Deadly Tornadoes Tear Through Six States

This morning prices are trading lower as new fears about Omicron run through the market. Today crude oil opened at $72.04, diesel at $2.2595, and gasoline at $2.1455.

The uncertainty with this new variant is not making investors comfortable, but news from OPEC stating the variant would be “mild and short-lived” does bring some hope. While the UK is dealing with an extremely high infection rate with the new variant, most countries have remained dormant for the time being, with only mild cases reported in areas of the United States. In addition to new fears with Omicron, deadly tornadoes ripped through six states, causing severe damage over the weekend, and killing over 80 people. On December 11th, the Arkansas and Kentucky governors declared states of emergencies in their respective states. In Kentucky, the declaration notes, “Commercial drivers responding to affected areas are relieved of the requirement to stop at weigh stations, that permit fees for overweight/over-dimensional vehicles are waived, as are IRP registration requirements” (SIGMA).

Kentucky seemed to bear the worst of the storms, with most storm-related deaths coming from the state. In Arkansas, Illinois, Kentucky, Missouri, Mississippi, and Tennessee, over 30 tornadoes were accounted for, but it is not over yet. New reports show that severe weather patterns are moving toward the east as the path of the storm persists. FEMA and other government organizations have been dispatched at the request of the Biden administration to help with the ongoing recovery efforts.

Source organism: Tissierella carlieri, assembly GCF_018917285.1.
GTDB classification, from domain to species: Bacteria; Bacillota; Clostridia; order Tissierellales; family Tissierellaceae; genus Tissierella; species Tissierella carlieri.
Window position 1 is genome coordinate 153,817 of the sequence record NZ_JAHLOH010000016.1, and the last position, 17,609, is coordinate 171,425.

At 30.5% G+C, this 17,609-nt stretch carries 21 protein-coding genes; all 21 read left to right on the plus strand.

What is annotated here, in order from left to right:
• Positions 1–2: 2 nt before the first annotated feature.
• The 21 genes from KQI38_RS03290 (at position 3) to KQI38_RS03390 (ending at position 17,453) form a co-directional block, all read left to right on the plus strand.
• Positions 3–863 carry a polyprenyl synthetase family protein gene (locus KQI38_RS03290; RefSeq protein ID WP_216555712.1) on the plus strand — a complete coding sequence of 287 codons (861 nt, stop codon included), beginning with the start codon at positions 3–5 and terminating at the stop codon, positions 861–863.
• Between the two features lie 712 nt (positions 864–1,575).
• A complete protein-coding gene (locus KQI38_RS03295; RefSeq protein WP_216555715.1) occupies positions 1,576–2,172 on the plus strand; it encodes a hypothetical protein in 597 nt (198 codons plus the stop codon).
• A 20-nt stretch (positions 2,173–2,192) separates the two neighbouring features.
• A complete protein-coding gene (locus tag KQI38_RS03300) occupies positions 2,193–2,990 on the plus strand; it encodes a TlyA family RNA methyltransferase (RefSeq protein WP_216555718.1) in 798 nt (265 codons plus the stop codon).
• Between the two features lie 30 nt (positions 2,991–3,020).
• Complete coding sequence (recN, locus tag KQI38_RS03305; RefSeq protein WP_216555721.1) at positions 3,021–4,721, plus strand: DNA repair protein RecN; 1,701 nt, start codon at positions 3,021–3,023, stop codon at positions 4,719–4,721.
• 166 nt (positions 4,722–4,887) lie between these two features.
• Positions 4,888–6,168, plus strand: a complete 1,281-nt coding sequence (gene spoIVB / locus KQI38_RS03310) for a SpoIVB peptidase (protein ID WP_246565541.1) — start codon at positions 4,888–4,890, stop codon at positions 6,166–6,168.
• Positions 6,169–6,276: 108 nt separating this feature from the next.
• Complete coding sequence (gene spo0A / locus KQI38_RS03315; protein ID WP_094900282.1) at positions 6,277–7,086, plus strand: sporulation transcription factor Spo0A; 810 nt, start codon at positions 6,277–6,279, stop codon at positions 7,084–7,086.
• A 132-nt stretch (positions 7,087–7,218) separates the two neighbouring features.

With the death toll rising and many thousands without power in affected states, people are starting to demand answers. When asked about the severity and strength of these storms, Biden cited climate change as the primary factor. One major issue coming from recovery efforts is the freezing temperatures up north. With no power, many people temporarily move away from their states until power can be restored. With uncertainty whether these storms will impact the Eastern United States moving forward, it is always better to be prepared in the event storms begin to brew.

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The information contained herein is derived from sources believed to be reliable; however, this information is not guaranteed as to its accuracy or completeness. Furthermore, no responsibility is assumed for use of this material and no express or implied warranties or guarantees are made. This material and any view or comment expressed herein are provided for informational purposes only and should not be construed in any way as an inducement or recommendation to buy or sell products, commodity futures or options contracts.

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